Having multiple equal-cost paths (Equal-Cost MultiPath) to a destination is nice, but you need to understand how it will work in a Cisco network.  By default, per-packet load balancing is disabled.  Anyone know why?  Leave replies in the comments section & I’ll pick the best answer.

It’s generally bad to per-packet load-balance, so IOS will hash on a few fields of the packet & ensure that subsequent packets in that ‘flow’ will take the same path.

In IOS, you can determine the exact path a packet will take through the use of the command “show ip cef exact-route“.  Of course, the Catalyst 6500 / 7600 line has a different command “show mls cef exact-route

Ivan Peplenjak has a good article on ECMP located here.

I was searching for an equivalent command on NX-OS and located the “show routing hash” command.  It works as advertised.

LISP: Locator/ID Separation Protocol available on IOS

Cisco IOS release 15.1(1)XB introduces some LISP features.  LISP is a relatively new protocol whose aim is to separate two functions contained within an IP address.  A host IP address contains both the Endpoint Identifier (EID) and the Routing Locator (RLOC).  What this basically means is that the IP address not only indicates the specific host, but also indicates how to locate the host on an IP network.

LISP is just one of the latest examples of abstracting a problem in order to more easily solve it.  Think about how the DNS solved an early problem: human inability to remember large amounts of unstructured data in the form of IP addresses.  Is it easier to remember or www.ccde-study.com?  In effect, the DNS decoupled the EID ( and locator (the name).

The problem is that IPv4 has no way of separating the host from the path.  If you trace the route to a host with IP address, each intermediate hop uses the host IP address in order to find out which interface to egress the packet.  This presents a few problems:

  • Mobility
  • Scalability
  • Multihoming
Mobility: host movement between branches of the topology will result in a host being unreachable (if the address doesn’t change).

Scalability: either your topology can match your addressing or your addressing can match your topology.  If not, scaling the network will be difficult since the network will contain a large amount of state.  Large amounts of state are not necessarily bad, but convergence within that network can take a large amount of time.

Multihoming: a host that resides on multiple segments will require EIDs for each segment.

Each of these problems have kludgey hacks to solve them.  For instance, a multihomed host can use a loopback address for its EID.  The kludgey part will mean that upstream devices will still need to reference the closest interface’s EID as a next-hop in order to reach the loopback.  This presentation explains it better than I can.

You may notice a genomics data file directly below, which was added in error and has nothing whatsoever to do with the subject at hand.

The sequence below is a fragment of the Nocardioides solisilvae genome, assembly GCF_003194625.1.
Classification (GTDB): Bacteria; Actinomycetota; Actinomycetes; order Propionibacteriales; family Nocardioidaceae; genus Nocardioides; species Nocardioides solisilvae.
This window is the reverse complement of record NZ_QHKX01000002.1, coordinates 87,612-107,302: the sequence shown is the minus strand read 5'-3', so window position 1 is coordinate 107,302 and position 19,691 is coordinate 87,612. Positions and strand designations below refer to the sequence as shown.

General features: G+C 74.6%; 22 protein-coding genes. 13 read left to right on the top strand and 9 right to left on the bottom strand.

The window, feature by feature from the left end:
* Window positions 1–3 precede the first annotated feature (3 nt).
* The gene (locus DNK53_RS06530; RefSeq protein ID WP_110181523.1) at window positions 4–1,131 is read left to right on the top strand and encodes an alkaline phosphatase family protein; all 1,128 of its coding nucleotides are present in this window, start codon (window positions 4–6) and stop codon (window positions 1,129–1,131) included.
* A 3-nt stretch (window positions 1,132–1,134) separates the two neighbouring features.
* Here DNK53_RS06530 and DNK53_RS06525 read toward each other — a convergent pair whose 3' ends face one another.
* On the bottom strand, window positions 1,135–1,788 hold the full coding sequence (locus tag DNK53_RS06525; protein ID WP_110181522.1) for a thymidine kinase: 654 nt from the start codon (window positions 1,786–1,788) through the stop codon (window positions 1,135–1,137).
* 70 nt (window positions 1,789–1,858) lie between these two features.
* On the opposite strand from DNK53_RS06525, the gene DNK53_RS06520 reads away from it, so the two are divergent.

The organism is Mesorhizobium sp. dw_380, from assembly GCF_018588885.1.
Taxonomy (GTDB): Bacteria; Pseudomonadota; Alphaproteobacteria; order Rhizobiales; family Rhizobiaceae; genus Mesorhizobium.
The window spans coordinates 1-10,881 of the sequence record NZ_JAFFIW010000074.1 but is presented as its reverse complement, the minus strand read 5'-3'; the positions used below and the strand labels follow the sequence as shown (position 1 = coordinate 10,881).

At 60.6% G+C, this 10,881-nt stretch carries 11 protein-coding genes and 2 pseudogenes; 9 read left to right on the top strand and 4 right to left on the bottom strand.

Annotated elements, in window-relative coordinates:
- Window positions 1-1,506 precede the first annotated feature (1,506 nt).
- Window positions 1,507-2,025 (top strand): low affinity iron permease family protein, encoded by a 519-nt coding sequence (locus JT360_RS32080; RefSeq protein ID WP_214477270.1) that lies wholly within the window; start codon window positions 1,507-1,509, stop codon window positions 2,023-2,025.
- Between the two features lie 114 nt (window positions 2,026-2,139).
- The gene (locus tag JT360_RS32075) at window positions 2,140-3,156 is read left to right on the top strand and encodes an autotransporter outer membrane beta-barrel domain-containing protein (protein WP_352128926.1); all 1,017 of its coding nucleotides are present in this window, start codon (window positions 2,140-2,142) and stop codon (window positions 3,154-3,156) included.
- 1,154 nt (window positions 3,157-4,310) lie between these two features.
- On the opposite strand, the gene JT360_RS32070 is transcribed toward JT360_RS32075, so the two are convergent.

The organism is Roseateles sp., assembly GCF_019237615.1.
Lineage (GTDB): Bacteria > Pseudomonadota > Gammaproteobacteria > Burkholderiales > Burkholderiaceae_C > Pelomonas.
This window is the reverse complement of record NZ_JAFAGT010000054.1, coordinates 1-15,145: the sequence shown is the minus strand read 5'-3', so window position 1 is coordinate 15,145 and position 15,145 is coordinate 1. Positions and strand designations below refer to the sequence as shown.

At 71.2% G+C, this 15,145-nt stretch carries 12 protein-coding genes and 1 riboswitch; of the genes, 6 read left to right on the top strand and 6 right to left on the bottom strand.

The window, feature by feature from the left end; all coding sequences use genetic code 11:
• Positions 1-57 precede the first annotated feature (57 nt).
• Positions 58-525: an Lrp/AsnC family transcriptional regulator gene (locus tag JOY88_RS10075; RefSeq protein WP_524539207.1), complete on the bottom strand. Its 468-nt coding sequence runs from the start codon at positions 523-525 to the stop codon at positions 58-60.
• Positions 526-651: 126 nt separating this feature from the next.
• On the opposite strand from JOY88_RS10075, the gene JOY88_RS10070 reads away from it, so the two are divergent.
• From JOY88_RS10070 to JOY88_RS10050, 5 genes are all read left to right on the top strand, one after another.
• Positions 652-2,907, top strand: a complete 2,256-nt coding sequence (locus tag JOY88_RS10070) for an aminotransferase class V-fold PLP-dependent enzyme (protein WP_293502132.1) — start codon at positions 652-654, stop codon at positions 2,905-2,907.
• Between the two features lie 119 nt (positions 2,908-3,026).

LISP is designed to solve these problems by decoupling the EID from the RLOC, and introduces a few new types of devices.  No end-user / end-device changes are necessary because an intermediate device simply maps & encapsulates the packet from one end of the network to the other.

You can get started with LISP using the following guides from Cisco:

LISP Lab Testing Application Note
Cisco IOS LISP Configuration Guide

And here’s a good article from the IP Journal.

Unfortunately they haven’t implemented all of the interesting parts of LISP, but you can see how a gateway router performs the map & encap function.  I just tried it in a lab and it works great.

For a deeper discussion on the challenges presented by IP, I highly recommend reading Patterns In Network Architecture by Jon Day.

The First 90 Days

The First 90 Days

I recently started a new job and have been considering what to implement during the first period of my tenure.  The following are my restrictions / requirements:

  • No budget
  • Services must fit in a VM
  • Scalable (read: easily supported / maintained)

With that in mind, I’ve decided to implement a few things:

  • syslog-ng syslog repository
  • rancid

Syslog-NG is a great syslog server replacement, and there are a number of great management / reporting tools as well.  It’s “free” and fits easily in a standard U*IX environment.

I’ll also be installing LogZilla (aka php-syslog-ng) and putting everything in a mysql database.

RANCID is a fantastic tool that will archive your network configurations & let you know if things have changed.  Some folks have integrated the CVS repository that RANCID uses with CVSWEB, so I’ll be looking into that as well.

Ok, that’s nice, but what does that have to do with the CCDE?

Nothing directly, but it does have everything to do with the care & feeding of a network.  You can’t know what’s going on with your devices without consolidating the messages they are producing, and without configuration backups / auditing you can be in trouble if a system loses its configuration or is changed.

The syslog-ng design will probably involve a hierarchy of some sort, where each site has a local repository, and all of these feed back to a central server that is being backed up.  I don’t really know yet, but syslog-ng gives you the freedom to do so.

How about a pretty picture?  I like pretty pictures: